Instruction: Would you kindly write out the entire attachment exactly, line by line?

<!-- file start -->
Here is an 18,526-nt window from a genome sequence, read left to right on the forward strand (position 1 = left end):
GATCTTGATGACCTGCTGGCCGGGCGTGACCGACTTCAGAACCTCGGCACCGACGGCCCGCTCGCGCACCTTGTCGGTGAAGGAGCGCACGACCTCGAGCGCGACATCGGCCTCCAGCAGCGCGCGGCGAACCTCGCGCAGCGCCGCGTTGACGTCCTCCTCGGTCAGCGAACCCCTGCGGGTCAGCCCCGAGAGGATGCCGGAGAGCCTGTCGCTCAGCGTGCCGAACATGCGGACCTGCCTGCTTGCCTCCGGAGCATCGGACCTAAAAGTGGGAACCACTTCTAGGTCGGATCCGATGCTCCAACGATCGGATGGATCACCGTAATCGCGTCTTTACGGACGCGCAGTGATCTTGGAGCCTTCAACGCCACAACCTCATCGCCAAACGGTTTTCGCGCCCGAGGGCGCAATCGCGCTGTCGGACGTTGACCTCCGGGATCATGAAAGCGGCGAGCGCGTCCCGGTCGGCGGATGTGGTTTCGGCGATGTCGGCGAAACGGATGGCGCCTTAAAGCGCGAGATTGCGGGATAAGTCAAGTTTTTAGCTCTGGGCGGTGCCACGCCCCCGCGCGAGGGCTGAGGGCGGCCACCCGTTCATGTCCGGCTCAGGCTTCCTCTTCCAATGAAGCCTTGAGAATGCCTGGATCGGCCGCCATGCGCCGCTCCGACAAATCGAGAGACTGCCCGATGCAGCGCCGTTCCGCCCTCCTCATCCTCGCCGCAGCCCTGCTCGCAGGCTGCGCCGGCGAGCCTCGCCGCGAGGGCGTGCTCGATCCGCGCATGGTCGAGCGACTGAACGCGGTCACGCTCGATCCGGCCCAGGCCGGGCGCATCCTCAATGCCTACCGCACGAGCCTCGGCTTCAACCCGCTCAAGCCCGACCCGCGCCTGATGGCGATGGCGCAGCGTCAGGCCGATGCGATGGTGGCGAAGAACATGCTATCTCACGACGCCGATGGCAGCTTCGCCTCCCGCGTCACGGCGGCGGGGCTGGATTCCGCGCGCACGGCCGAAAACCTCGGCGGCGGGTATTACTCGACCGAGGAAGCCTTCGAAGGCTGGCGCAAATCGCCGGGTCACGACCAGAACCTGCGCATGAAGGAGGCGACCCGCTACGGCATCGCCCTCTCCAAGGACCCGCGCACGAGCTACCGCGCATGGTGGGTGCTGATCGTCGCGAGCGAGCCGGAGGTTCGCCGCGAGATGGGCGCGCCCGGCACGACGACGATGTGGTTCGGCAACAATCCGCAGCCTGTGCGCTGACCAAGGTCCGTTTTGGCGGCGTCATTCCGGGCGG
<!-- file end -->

Here is an 18,526-nt window from a genome sequence, read left to right on the forward strand (position 1 = left end):
GATCTTGATGACCTGCTGGCCGGGCGTGACCGACTTCAGAACCTCGGCACCGACGGCCCGCTCGCGCACCTTGTCGGTGAAGGAGCGCACGACCTCGAGCGCGACATCGGCCTCCAGCAGCGCGCGGCGAACCTCGCGCAGCGCCGCGTTGACGTCCTCCTCGGTCAGCGAACCCCTGCGGGTCAGCCCCGAGAGGATGCCGGAGAGCCTGTCGCTCAGCGTGCCGAACATGCGGACCTGCCTGCTTGCCTCCGGAGCATCGGACCTAAAAGTGGGAACCACTTCTAGGTCGGATCCGATGCTCCAACGATCGGATGGATCACCGTAATCGCGTCTTTACGGACGCGCAGTGATCTTGGAGCCTTCAACGCCACAACCTCATCGCCAAACGGTTTTCGCGCCCGAGGGCGCAATCGCGCTGTCGGACGTTGACCTCCGGGATCATGAAAGCGGCGAGCGCGTCCCGGTCGGCGGATGTGGTTTCGGCGATGTCGGCGAAACGGATGGCGCCTTAAAGCGCGAGATTGCGGGATAAGTCAAGTTTTTAGCTCTGGGCGGTGCCACGCCCCCGCGCGAGGGCTGAGGGCGGCCACCCGTTCATGTCCGGCTCAGGCTTCCTCTTCCAATGAAGCCTTGAGAATGCCTGGATCGGCCGCCATGCGCCGCTCCGACAAATCGAGAGACTGCCCGATGCAGCGCCGTTCCGCCCTCCTCATCCTCGCCGCAGCCCTGCTCGCAGGCTGCGCCGGCGAGCCTCGCCGCGAGGGCGTGCTCGATCCGCGCATGGTCGAGCGACTGAACGCGGTCACGCTCGATCCGGCCCAGGCCGGGCGCATCCTCAATGCCTACCGCACGAGCCTCGGCTTCAACCCGCTCAAGCCCGACCCGCGCCTGATGGCGATGGCGCAGCGTCAGGCCGATGCGATGGTGGCGAAGAACATGCTATCTCACGACGCCGATGGCAGCTTCGCCTCCCGCGTCACGGCGGCGGGGCTGGATTCCGCGCGCACGGCCGAAAACCTCGGCGGCGGGTATTACTCGACCGAGGAAGCCTTCGAAGGCTGGCGCAAATCGCCGGGTCACGACCAGAACCTGCGCATGAAGGAGGCGACCCGCTACGGCATCGCCCTCTCCAAGGACCCGCGCACGAGCTACCGCGCATGGTGGGTGCTGATCGTCGCGAGCGAGCCGGAGGTTCGCCGCGAGATGGGCGCGCCCGGCACGACGACGATGTGGTTCGGCAACAATCCGCAGCCTGTGCGCTGACCAAGGTCCGTTTTGGCGGCGTCATTCCGGGCGG